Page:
“Do you solemnly swear that you will tell the truth, the whole truth, and nothing but the truth?”
In the justice system, witnesses’ words are unignorable. They saw the event take place. Not only are their words powerful, but their presence is necessary. Imagine how difficult judging a court case would be without any witnesses!
As Christians, we understand what the word witness means in the judicial aspect. But then, we transform its meaning when it comes to evangelism.
For example, one can say “Let’s go witness to others!”
While the term “witness” can be used as something that we do, Scripture uses this word as something that we are. Just as witnesses speak because they observed the matter at hand, we can testify because we have seen Jesus move in our lives.
You can’t witness about Jesus unless you are a witness of Jesus.
Before Jesus arose to Heaven, He reminded His followers who they were: witnesses.
Luke writes in Acts 1:8 that Jesus said, “But you will receive power when the Holy Spirit has come on you, and you will be my witnesses in Jerusalem, in all Judea and Samaria, and to the ends of the earth.”
Although not on Mount Olivet on that day, we are also witnesses. We have observed the Lord work in our lives powerfully. But how can we testify about what we have witnessed?
A common way is to testify what Jesus has done in our own lives is sharing our testimony.
Here’s a helpful framework:
When sharing with someone, it can be helpful to use a “before” that your audience can connect with. Consider these questions to help form this aspect of your testimony.
- Who were you before you placed your trust in Jesus?
- What consequences did this lifestyle have on you?
- What motivated you in life?
- What did you treasure most?
- How would you describe “the good life?”
If you were born and raised in the faith, you might find this portion difficult. Brock Anderson recently wrote about this exact topic here.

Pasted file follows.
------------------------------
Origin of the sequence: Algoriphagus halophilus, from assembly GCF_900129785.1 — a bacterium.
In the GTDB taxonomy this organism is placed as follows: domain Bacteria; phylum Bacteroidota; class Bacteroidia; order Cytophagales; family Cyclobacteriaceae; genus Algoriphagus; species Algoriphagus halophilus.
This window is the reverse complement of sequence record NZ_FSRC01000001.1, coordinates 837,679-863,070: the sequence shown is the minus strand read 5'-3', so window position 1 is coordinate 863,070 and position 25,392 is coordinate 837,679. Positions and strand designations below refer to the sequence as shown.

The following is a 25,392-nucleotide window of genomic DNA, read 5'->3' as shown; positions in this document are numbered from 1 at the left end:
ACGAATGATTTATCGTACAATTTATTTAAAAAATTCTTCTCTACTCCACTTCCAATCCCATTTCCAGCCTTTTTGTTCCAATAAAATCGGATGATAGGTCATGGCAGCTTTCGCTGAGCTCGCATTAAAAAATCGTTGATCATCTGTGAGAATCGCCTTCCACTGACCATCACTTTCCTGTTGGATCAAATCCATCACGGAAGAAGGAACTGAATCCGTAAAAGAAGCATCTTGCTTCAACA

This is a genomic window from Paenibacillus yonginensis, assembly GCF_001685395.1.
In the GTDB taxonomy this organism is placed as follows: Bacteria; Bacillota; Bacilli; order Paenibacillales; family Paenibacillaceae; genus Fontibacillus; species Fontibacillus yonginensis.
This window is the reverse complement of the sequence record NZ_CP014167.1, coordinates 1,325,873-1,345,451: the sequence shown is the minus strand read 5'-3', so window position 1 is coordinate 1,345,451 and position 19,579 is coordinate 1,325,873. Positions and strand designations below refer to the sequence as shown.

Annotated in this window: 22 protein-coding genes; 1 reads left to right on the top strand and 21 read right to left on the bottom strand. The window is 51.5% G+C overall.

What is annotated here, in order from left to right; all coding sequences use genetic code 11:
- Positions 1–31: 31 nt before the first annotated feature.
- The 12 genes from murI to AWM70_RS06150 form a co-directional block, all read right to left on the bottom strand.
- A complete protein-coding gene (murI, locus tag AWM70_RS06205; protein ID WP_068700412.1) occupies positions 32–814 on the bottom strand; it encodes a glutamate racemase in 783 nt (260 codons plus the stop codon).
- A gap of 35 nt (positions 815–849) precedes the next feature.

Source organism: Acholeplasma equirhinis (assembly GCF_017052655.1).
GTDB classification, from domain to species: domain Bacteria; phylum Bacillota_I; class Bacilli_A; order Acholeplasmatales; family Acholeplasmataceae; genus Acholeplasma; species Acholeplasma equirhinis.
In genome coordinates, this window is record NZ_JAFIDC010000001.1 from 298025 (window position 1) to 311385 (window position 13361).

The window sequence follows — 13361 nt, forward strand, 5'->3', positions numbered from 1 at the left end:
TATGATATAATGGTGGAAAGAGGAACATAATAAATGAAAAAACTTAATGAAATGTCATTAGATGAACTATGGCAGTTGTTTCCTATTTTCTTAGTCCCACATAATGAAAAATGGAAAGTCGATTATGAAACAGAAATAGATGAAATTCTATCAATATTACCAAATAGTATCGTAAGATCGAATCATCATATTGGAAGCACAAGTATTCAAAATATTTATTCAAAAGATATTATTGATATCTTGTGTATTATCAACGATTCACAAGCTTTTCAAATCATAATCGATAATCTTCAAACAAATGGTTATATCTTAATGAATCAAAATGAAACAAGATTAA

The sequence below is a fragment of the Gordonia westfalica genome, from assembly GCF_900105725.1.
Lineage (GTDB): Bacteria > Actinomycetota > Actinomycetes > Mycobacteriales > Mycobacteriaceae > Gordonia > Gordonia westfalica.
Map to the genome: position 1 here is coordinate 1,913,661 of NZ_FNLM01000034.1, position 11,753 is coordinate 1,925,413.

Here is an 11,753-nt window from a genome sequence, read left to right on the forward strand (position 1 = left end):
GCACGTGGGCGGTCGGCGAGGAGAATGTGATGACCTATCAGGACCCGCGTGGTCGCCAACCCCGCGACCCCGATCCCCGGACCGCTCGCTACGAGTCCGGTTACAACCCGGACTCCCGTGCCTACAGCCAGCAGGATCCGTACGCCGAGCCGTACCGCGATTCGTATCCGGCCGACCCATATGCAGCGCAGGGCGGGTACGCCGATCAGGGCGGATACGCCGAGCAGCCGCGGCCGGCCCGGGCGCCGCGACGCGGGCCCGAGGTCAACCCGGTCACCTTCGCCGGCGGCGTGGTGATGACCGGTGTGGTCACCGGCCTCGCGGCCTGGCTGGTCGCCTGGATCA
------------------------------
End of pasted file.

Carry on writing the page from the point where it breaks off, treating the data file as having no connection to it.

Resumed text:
Second, we want to showcase the cause of change in our lives by articulating what we “believe,” the Gospel of Jesus Christ.
Titus 3:4-5 has become a favorite passage when attempting to explain the Gospel.
“But when the kindness of God our Savior and his love for mankind appeared, he saved us—not by works of righteousness that we had done, but according to his mercy—through the washing of regeneration and renewal by the Holy Spirit.”
This passage showcases the heart of God by mentioning His kindness, love, and mercy while saying that it wasn’t my works that changed my life.
But it begs the question, whose works did save you? The One who demonstrated His kindness, love, and mercy. In a clear manner, 1 Corinthians 15:1-5 articulates the Gospel.
By emphasizing the Gospel of Jesus Christ, you are showing the catalyst for change in your life. At the same time, you can display the same invitation available for them.
Lastly, showcase the power of the Gospel to save by explaining the “Because” in your testimony. For example, “Because I placed my trust in Jesus, I no longer live for myself…”
Consider these questions to form this piece:
- Because you placed your trust in Jesus, how has He changed your life?
- What is your new purpose in life?
- How does He impact you daily?
- What future hope do you have now?
In this last phase, a temptation to make much of yourself often presents itself. Intentionally showcase any life change as a result of Jesus’ mercy towards you through His death and resurrection, not works of your own. We want to boast in the Lord, not in ourselves.
If you feel any insecurity about your story, consider how your story makes much of God. You don’t need to feel as though your story is powerful. Your King is powerful, friend. Looking back at Acts 1:8, Jesus included that the Spirit would “come on us.” Our God is not only powerful, but empowering you to share your testimony wherever you go.
As empowered witnesses, we can boldly go and tell the truth, the whole truth, for nothing but the glory of God across the nations.
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